SCSQUARED halfBy Eric Heinz 

Since the state adopted Senate Bill 2 in 2007, which mandates cities must establish areas of land—private or public—as potential spots for homeless shelters, the city of San Clemente never established a plan that was in compliance with the law.

On July 1, Judge Robert Moss of the Orange County Superior Court ruled in favor of Emergency Shelters Coalition, which had filed a lawsuit against the city for its lack of identification of homeless shelters in its housing element.

It wasn’t until 2014 that the city began designating certain areas for a shelter, such as the current City Hall, a parcel of land near Vista Hermosa Sports Park and other areas. That wouldn’t have prevented the city from seeking private acquisition of land, and, the lawsuit stated, the city must at least try to establish areas that would be suitable for the land.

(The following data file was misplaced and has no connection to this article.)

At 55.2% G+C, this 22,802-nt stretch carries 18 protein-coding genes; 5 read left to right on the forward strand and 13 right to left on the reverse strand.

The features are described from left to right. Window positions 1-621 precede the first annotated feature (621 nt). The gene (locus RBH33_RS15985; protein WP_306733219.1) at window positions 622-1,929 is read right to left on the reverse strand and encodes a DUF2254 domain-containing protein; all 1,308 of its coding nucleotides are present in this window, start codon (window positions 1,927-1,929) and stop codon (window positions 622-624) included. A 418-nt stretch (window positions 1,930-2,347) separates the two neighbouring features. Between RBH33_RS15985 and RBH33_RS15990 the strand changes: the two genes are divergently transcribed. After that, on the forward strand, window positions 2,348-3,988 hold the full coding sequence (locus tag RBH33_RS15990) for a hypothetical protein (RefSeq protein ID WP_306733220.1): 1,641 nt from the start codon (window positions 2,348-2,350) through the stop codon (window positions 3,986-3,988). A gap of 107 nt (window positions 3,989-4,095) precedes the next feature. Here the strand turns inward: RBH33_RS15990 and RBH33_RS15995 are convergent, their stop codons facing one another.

In February, City Council was met with heavy opposition in establishing a homeless shelter near the sports park after Jamboree Housing Corporation submitted proposals for a shelter at that location. Residents came out in droves to speak during the meeting to prohibit any kind of transaction.

Ed Connor, one of the attorneys for Emergency Shelters Coalition, said because the city was only allowing for its surplus land to be identified as potential spots, it made it almost impossible for anyone to try to establish a shelter.

Connor said the city has 120 days to identify areas for a homeless shelter. City Attorney Scott Smith said the city will not make a comment on the matter until City Council has been briefed on the ruling.

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